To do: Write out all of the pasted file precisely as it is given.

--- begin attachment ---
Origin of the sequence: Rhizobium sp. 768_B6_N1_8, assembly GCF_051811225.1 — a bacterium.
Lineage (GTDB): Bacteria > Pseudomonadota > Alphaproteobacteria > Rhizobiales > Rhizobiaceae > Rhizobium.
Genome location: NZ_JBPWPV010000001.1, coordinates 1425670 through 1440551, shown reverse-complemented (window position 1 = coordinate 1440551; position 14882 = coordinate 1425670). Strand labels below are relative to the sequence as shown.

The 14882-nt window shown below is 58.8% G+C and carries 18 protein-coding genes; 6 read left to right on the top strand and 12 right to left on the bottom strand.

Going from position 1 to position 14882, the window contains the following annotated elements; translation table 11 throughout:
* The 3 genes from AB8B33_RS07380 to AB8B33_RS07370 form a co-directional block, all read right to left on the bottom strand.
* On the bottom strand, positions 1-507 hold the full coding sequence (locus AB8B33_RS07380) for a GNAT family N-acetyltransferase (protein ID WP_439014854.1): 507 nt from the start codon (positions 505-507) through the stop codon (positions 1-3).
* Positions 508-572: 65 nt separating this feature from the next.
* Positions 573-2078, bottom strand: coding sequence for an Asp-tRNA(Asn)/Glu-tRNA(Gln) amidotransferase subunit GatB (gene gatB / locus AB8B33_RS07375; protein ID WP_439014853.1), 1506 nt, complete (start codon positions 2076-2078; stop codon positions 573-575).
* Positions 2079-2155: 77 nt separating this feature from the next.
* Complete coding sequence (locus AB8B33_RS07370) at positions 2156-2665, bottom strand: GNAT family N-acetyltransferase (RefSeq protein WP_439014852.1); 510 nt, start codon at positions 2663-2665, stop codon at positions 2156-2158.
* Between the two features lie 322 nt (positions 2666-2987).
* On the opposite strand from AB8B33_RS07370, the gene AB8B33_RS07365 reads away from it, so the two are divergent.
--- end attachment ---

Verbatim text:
Origin of the sequence: Rhizobium sp. 768_B6_N1_8, assembly GCF_051811225.1 — a bacterium.
Lineage (GTDB): Bacteria > Pseudomonadota > Alphaproteobacteria > Rhizobiales > Rhizobiaceae > Rhizobium.
Genome location: NZ_JBPWPV010000001.1, coordinates 1425670 through 1440551, shown reverse-complemented (window position 1 = coordinate 1440551; position 14882 = coordinate 1425670). Strand labels below are relative to the sequence as shown.

The 14882-nt window shown below is 58.8% G+C and carries 18 protein-coding genes; 6 read left to right on the top strand and 12 right to left on the bottom strand.

Going from position 1 to position 14882, the window contains the following annotated elements; translation table 11 throughout:
* The 3 genes from AB8B33_RS07380 to AB8B33_RS07370 form a co-directional block, all read right to left on the bottom strand.
* On the bottom strand, positions 1-507 hold the full coding sequence (locus AB8B33_RS07380) for a GNAT family N-acetyltransferase (protein ID WP_439014854.1): 507 nt from the start codon (positions 505-507) through the stop codon (positions 1-3).
* Positions 508-572: 65 nt separating this feature from the next.
* Positions 573-2078, bottom strand: coding sequence for an Asp-tRNA(Asn)/Glu-tRNA(Gln) amidotransferase subunit GatB (gene gatB / locus AB8B33_RS07375; protein ID WP_439014853.1), 1506 nt, complete (start codon positions 2076-2078; stop codon positions 573-575).
* Positions 2079-2155: 77 nt separating this feature from the next.
* Complete coding sequence (locus AB8B33_RS07370) at positions 2156-2665, bottom strand: GNAT family N-acetyltransferase (RefSeq protein WP_439014852.1); 510 nt, start codon at positions 2663-2665, stop codon at positions 2156-2158.
* Between the two features lie 322 nt (positions 2666-2987).
* On the opposite strand from AB8B33_RS07370, the gene AB8B33_RS07365 reads away from it, so the two are divergent.